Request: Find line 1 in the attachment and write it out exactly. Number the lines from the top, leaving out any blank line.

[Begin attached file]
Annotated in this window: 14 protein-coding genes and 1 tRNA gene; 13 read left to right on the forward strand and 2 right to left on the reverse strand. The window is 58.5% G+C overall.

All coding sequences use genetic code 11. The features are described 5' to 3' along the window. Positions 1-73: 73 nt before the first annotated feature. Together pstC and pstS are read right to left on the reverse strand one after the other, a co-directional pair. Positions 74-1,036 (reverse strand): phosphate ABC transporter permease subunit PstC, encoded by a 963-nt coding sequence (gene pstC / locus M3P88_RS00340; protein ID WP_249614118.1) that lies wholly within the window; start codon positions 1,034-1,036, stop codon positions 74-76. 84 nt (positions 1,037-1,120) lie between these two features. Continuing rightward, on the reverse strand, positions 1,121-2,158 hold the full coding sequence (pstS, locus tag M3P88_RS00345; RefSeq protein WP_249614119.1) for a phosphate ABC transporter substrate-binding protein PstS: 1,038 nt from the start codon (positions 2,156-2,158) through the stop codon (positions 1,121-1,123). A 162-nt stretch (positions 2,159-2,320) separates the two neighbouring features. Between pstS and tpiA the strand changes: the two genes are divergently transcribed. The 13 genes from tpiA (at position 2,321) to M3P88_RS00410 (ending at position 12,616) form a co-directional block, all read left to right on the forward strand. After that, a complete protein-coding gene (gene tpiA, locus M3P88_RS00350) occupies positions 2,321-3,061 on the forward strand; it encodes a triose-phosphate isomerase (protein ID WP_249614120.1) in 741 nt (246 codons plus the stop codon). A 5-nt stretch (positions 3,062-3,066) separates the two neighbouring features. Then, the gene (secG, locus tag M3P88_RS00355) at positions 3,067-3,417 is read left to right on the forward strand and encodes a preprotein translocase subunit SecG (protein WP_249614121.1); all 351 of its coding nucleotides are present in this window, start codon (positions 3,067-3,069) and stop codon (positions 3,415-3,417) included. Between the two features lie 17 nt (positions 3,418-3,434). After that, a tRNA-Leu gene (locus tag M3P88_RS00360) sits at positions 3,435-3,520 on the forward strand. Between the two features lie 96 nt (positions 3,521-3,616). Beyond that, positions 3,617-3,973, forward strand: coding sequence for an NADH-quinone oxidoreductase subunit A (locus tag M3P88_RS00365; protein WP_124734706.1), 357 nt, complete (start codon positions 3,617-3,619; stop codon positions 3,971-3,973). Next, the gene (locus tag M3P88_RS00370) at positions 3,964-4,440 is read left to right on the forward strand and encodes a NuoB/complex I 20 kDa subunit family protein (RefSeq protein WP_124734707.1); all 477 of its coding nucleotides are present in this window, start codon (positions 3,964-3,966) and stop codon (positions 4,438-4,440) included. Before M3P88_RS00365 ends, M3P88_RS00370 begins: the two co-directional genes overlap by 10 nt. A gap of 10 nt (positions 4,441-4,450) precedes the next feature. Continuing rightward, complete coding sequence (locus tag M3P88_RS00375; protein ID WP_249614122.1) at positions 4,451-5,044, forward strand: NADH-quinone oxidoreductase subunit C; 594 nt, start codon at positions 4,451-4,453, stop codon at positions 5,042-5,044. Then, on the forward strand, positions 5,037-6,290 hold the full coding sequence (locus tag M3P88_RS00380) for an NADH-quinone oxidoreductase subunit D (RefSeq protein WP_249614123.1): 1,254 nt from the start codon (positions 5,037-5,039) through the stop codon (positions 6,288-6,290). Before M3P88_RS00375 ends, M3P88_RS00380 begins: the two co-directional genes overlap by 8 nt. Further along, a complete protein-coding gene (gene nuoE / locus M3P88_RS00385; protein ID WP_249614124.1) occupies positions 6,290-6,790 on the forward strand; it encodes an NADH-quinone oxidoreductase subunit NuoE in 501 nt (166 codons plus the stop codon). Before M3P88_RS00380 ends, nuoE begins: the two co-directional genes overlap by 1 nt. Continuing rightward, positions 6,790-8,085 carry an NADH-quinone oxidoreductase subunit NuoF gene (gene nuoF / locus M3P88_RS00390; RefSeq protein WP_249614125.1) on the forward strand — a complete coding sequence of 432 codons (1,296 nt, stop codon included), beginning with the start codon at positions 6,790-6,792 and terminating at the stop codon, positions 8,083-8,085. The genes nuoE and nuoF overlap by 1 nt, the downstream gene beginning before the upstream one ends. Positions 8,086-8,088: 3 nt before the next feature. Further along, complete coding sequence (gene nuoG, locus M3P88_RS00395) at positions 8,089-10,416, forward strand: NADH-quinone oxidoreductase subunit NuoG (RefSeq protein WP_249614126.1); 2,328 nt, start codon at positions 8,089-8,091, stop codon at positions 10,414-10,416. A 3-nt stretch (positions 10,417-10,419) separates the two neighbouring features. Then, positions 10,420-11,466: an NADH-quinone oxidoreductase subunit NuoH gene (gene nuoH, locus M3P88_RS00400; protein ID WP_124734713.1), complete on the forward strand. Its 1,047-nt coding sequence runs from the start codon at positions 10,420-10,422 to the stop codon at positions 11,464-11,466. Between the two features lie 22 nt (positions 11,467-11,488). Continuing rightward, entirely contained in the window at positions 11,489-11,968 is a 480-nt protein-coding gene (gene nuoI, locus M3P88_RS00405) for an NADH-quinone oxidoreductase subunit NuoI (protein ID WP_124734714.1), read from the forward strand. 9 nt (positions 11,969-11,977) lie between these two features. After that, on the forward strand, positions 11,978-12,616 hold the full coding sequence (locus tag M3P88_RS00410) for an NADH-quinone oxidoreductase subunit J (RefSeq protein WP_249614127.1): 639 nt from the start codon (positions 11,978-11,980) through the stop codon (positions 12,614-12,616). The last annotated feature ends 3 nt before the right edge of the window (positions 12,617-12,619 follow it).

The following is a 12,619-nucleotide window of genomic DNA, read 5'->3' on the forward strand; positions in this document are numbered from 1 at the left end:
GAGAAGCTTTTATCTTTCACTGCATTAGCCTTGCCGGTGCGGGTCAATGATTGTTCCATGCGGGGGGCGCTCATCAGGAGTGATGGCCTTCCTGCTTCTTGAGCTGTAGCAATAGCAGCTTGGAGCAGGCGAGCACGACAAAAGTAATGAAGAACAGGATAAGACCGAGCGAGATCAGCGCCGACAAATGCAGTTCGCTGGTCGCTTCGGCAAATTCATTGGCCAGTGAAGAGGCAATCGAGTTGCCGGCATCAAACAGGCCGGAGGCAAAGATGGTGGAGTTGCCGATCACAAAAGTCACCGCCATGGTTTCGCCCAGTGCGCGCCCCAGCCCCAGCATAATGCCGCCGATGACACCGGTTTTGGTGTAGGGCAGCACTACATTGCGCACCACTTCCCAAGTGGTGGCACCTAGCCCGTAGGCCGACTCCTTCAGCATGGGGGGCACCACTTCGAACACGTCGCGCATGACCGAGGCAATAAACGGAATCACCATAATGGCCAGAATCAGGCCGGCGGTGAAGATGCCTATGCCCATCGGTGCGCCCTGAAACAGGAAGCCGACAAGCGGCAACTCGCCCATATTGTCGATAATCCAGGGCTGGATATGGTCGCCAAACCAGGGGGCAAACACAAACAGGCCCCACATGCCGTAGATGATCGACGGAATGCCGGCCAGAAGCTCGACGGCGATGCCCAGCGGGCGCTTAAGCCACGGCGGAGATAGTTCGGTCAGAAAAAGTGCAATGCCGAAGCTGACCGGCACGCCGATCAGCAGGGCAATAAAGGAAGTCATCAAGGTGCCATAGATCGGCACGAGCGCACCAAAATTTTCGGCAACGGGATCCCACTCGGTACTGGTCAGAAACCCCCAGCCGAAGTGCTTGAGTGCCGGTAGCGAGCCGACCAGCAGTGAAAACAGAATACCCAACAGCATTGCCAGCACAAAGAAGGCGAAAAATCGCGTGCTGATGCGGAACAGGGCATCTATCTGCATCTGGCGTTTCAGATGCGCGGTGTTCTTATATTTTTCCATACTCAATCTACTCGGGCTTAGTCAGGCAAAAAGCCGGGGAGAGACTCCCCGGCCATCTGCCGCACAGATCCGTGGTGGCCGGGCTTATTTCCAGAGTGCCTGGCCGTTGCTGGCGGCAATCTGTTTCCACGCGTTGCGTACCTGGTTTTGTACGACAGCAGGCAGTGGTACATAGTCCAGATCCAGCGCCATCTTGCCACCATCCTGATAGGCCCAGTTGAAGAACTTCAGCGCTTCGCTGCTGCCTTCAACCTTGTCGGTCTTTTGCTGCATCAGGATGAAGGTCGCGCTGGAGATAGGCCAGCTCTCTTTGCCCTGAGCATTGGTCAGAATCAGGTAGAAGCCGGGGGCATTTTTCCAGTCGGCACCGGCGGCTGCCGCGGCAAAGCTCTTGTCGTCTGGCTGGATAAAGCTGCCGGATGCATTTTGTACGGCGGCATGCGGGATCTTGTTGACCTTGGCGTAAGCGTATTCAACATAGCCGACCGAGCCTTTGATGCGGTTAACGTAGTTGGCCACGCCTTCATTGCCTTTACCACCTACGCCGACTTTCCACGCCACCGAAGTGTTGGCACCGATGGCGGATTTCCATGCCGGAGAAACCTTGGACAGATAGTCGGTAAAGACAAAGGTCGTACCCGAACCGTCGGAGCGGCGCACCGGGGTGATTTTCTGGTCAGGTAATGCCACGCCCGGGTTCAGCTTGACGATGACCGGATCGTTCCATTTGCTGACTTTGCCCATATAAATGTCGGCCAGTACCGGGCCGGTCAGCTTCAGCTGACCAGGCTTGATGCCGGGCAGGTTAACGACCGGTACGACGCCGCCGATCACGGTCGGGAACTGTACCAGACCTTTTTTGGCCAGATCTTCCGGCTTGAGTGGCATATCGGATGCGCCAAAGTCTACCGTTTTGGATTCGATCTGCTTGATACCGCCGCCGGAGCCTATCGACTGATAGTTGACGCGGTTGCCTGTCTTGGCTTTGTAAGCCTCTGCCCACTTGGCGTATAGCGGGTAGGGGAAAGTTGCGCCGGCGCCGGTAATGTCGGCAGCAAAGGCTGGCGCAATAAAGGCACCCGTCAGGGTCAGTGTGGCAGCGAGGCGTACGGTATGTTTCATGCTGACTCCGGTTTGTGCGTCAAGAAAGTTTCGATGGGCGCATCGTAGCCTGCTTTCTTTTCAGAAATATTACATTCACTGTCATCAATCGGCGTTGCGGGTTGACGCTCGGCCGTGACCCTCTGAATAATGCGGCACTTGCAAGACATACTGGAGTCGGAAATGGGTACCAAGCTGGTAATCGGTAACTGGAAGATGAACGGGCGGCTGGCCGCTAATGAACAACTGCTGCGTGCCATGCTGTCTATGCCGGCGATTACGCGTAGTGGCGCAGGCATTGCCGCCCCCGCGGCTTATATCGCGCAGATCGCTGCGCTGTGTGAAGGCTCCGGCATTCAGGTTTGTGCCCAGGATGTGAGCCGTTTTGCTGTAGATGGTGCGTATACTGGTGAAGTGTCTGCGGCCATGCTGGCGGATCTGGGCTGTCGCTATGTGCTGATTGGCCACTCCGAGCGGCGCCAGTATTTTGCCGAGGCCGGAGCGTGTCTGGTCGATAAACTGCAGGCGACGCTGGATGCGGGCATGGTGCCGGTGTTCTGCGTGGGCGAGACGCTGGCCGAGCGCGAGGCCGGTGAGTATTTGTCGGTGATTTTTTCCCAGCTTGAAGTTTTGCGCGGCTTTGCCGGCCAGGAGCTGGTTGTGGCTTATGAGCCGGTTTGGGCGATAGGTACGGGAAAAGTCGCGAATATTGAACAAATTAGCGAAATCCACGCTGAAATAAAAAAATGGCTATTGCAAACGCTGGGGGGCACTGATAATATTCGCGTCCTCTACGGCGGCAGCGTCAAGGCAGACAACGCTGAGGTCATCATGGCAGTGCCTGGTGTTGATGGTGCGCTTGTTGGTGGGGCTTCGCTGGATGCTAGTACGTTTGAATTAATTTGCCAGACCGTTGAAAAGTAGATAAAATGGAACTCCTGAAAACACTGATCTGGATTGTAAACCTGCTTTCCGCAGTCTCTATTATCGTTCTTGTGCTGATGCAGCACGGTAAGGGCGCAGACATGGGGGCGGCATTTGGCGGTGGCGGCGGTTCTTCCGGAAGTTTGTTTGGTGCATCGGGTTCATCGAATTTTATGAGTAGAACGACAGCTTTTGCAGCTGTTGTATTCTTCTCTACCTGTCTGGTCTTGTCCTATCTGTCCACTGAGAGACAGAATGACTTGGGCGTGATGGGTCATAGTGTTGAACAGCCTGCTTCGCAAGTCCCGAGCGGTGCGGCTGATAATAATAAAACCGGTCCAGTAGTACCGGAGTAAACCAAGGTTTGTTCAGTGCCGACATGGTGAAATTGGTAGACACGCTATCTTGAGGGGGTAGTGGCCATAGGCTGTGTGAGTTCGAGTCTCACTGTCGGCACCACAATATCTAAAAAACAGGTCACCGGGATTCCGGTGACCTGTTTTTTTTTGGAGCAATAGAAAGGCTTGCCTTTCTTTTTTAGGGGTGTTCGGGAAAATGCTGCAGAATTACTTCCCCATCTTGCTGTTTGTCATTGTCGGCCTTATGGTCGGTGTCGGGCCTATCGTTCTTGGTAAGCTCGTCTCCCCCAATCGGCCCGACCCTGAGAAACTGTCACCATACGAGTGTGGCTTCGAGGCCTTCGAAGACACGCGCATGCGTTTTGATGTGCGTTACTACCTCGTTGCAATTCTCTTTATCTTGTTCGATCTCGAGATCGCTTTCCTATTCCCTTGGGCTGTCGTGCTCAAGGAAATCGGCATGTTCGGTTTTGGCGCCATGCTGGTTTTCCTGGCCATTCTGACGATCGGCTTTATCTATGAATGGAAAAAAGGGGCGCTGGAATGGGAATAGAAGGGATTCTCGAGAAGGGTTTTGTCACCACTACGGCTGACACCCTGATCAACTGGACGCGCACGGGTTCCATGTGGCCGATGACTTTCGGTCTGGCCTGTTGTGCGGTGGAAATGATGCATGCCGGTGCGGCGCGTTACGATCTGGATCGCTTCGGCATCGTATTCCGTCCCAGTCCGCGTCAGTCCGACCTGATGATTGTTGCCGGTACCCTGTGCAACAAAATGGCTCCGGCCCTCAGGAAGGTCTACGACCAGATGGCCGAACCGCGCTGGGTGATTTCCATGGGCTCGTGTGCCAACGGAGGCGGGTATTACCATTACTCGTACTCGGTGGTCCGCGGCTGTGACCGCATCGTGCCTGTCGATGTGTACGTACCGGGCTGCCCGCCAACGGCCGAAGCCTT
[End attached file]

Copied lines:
Annotated in this window: 14 protein-coding genes and 1 tRNA gene; 13 read left to right on the forward strand and 2 right to left on the reverse strand. The window is 58.5% G+C overall.